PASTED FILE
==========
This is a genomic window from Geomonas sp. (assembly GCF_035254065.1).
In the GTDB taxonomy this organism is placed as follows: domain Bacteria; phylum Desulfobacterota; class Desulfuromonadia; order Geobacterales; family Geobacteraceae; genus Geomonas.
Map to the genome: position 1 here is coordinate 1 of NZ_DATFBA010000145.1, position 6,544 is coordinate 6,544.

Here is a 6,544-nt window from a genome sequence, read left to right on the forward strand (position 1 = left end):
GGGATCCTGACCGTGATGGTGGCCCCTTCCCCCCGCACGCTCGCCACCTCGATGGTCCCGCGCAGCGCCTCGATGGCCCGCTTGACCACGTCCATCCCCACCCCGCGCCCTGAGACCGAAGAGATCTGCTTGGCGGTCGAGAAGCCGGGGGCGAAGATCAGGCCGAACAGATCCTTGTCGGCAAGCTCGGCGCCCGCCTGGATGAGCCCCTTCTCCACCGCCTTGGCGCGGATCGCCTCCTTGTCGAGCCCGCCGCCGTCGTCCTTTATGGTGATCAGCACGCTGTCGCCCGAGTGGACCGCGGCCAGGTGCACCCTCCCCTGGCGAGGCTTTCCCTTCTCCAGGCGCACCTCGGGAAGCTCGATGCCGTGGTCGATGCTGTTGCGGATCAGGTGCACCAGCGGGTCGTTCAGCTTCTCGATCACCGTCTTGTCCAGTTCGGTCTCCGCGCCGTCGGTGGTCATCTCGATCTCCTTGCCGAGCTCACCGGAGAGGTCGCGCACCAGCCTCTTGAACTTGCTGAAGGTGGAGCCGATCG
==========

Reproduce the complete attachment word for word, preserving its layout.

This is a genomic window from Geomonas sp. (assembly GCF_035254065.1).
In the GTDB taxonomy this organism is placed as follows: domain Bacteria; phylum Desulfobacterota; class Desulfuromonadia; order Geobacterales; family Geobacteraceae; genus Geomonas.
Map to the genome: position 1 here is coordinate 1 of NZ_DATFBA010000145.1, position 6,544 is coordinate 6,544.

Here is a 6,544-nt window from a genome sequence, read left to right on the forward strand (position 1 = left end):
GGGATCCTGACCGTGATGGTGGCCCCTTCCCCCCGCACGCTCGCCACCTCGATGGTCCCGCGCAGCGCCTCGATGGCCCGCTTGACCACGTCCATCCCCACCCCGCGCCCTGAGACCGAAGAGATCTGCTTGGCGGTCGAGAAGCCGGGGGCGAAGATCAGGCCGAACAGATCCTTGTCGGCAAGCTCGGCGCCCGCCTGGATGAGCCCCTTCTCCACCGCCTTGGCGCGGATCGCCTCCTTGTCGAGCCCGCCGCCGTCGTCCTTTATGGTGATCAGCACGCTGTCGCCCGAGTGGACCGCGGCCAGGTGCACCCTCCCCTGGCGAGGCTTTCCCTTCTCCAGGCGCACCTCGGGAAGCTCGATGCCGTGGTCGATGCTGTTGCGGATCAGGTGCACCAGCGGGTCGTTCAGCTTCTCGATCACCGTCTTGTCCAGTTCGGTCTCCGCGCCGTCGGTGGTCATCTCGATCTCCTTGCCGAGCTCACCGGAGAGGTCGCGCACCAGCCTCTTGAACTTGCTGAAGGTGGAGCCGATCG